Last year, I lamented about the lack of an on-air home for preschool series Pocoyo. Winner of a BAFTA award, three Pucinella Prizes at Cartoons on the Bay and the Best TV Series prize at Annecy, I questioned its nearly-invisible status in the United States.

Pocoyo Well, it looks like the wise folks at Nick Jr. got wind of this property and are  following the lead of 100 other territories worldwide. Nick Jr. is now airing this series as interstitials, bringing the quirky tales of Pocoyo and his animal friends to preschoolers on our side of the ocean.

Of course, this will be followed by an extensive toy line featuring characters Pocoyo, Elly the elephant, Pato the duck, and Loula the dog. Previously, we had to import a Pocoyo stuffed doll from the U.K. (I know, a bit extreme).  I am sure I will soon be scooping up some of the plush dolls, bath figures and electric cars that Bandai is set to release this fall.

So what makes this show so special? Here’s my pitch from a previous post.

This show truly stands out, featuring sparse white backgrounds covered by bright animations. Narrations from British actor/comedian Stephen Fry lend themselves to the quick and interactive plots. I won’t bore with the list of awards this show has won, but the folks behind this (Spanish producer Zinkia Entertainment) have some serious talent.

Be on the lookout for this must-see preschool TV.

More info @ The Toybook.com

More info @ The Hollywood Reporter

PocoyologoAs hashed out in my previous post, I am quite a fan of Zinkia’s refreshingly unique toon Pocoyo. Unfortunately, with only DVD distribution in the United States, this show hasn’t really found a proper following here. However, not too long after my plea for a TV deal, it was announced that my favorite CGI fella was making his way to US airwaves. ITV Studios Global Entertainment and Zinkia announced a deal with Univision for Spanish-language broadcast and WGBH Boston for English-language broadcast. Finally, this Stephen Fry-narrated, BAFTA award-winning show has a shot at an audience beyond the few who have discovered it on YouTube, Netflix or Redbox. Of course, with it may come some licensed products that I am likely to scoop up. (Maia already sleeps with her Pocoyo doll every night, but I had to ask my UK-based aunt to ship it over.)

Other news coming out of the Pocoyo camp is the launch of Pocoyo World, a themed virtual world for toddlers and younger children. Following the same theme as the TV show (“learning through laughter”), visitors to the site will be able to interact with lead characters Pocoyo, Pato the duck, Elly the Elephant and Sleepy Bird. Like most virtual worlds, users create an avatar and then visit different locations including a zoo, amusement park, cinema, and playground. Each area has different activities for kids, including educational games, puzzles, virtual pet adoptions, streaming media, printables and music. Unlike some of the older-skewing virtual worlds, kids are not allowed to chat with each other but basic interaction is allowed. Maia got a kick out of the playground area where she was able to share a see-saw with another live player. Many of the activities require a membership fee, but for 3.90 Euros a month (that’s about $5.75 USD), it a cheap price to pay for some substantial content. Apparently the world was built for $3 million, and it shows with the breadth of content and detail put into the site.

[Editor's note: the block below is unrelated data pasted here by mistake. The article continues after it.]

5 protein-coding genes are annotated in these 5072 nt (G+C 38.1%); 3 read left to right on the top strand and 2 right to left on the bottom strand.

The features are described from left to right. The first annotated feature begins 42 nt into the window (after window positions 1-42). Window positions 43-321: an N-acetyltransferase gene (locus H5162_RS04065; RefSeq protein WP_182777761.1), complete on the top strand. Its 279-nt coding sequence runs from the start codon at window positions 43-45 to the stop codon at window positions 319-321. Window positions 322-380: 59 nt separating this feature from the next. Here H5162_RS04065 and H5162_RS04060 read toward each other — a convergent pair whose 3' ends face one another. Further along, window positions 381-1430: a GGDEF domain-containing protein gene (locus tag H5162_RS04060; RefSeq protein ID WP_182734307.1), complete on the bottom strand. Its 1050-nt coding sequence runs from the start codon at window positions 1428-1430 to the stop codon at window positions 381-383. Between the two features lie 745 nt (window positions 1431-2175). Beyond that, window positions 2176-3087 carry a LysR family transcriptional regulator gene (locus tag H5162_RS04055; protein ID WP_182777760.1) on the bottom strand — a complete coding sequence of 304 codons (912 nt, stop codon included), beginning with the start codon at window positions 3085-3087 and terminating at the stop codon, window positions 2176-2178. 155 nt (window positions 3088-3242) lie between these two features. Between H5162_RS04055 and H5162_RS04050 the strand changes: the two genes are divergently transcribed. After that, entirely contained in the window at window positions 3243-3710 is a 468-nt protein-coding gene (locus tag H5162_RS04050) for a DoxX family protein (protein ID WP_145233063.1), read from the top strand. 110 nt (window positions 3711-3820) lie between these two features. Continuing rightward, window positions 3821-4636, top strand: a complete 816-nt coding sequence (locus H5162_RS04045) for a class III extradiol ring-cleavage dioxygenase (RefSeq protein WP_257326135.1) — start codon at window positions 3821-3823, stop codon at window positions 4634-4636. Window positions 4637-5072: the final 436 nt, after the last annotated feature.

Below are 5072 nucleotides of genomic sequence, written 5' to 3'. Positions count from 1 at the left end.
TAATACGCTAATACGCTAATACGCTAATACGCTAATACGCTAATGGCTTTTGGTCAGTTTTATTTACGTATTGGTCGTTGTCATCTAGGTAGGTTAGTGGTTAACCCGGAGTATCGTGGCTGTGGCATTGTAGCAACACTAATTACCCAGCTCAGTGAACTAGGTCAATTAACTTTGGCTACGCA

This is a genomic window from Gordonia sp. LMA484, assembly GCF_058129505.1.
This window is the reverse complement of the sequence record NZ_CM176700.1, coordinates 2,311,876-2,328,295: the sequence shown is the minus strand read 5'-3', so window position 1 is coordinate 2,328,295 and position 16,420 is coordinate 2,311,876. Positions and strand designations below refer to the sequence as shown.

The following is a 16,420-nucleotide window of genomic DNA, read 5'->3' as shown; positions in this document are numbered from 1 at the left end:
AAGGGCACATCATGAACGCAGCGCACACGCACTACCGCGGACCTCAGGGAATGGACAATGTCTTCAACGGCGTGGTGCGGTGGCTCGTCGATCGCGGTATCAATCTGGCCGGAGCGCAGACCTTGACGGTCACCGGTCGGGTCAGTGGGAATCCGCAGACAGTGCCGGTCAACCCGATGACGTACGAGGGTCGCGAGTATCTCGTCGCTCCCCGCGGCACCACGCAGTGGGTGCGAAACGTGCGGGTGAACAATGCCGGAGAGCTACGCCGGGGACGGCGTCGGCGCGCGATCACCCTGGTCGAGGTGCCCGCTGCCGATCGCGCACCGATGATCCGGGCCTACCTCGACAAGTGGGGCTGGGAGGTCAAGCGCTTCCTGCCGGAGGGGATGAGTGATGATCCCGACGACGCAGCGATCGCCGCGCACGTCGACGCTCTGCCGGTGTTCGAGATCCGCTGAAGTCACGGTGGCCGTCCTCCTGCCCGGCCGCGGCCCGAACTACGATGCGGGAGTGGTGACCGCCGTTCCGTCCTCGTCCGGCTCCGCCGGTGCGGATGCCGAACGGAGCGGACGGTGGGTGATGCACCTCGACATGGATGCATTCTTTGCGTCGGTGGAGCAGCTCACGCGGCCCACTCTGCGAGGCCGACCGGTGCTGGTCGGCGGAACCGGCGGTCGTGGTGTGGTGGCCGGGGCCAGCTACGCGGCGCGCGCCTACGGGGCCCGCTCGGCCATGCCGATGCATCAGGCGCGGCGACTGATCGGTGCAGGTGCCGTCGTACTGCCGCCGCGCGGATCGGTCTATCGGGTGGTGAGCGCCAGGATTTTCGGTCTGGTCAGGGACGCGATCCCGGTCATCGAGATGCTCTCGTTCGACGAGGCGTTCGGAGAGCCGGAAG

A promo image for Pocoyo World
A promo image for Pocoyo World
Map of virtual world environment
Map of virtual world environment

Any music maven knows the basic quandary of Kylie: huge worldwide following while the US mostly evades her. Is one of daughter’s favorite shows getting the same treatment?

Look how cute I am.

Pocoyo, a CGI animated toon, can be easily purchased on Amazon and other online retailers. But this TV show remains mostly homeless in the world of US TV, despite finding airtime in the United Kingdom, Australia, Canada and more. (“Pocoyo” does in air in Spanish on Discovery Familia in the States).

This show truly stands out, featuring sparse white backgrounds covered by bright animations. Narrations from British actor/comedian Stephen Fry lend themselves to the quick and interactive plots. I won’t bore with the list of awards this show has won, but the folks behind this (Spanish producer Zinkia Entertainment) have some serious talent.
I discovered this property at an animation festival in San Fran a few years back, and then rediscovered it on the wonderful video site Totlol.com. Since then, it is a must in our house. But no dice if the little one wants any licensed goods as Pocoyo licensees seem to be very UK-centric.

So, this is my plea to whoever is listening: give young Pocoyo, Pato the duck, Elly the Elephant and Sleepy Bird some US airtime.

Deprived girl needs her Pocoyo toys.

Deprived girl needs her Pocoyo toys.

Check out a sample episode below.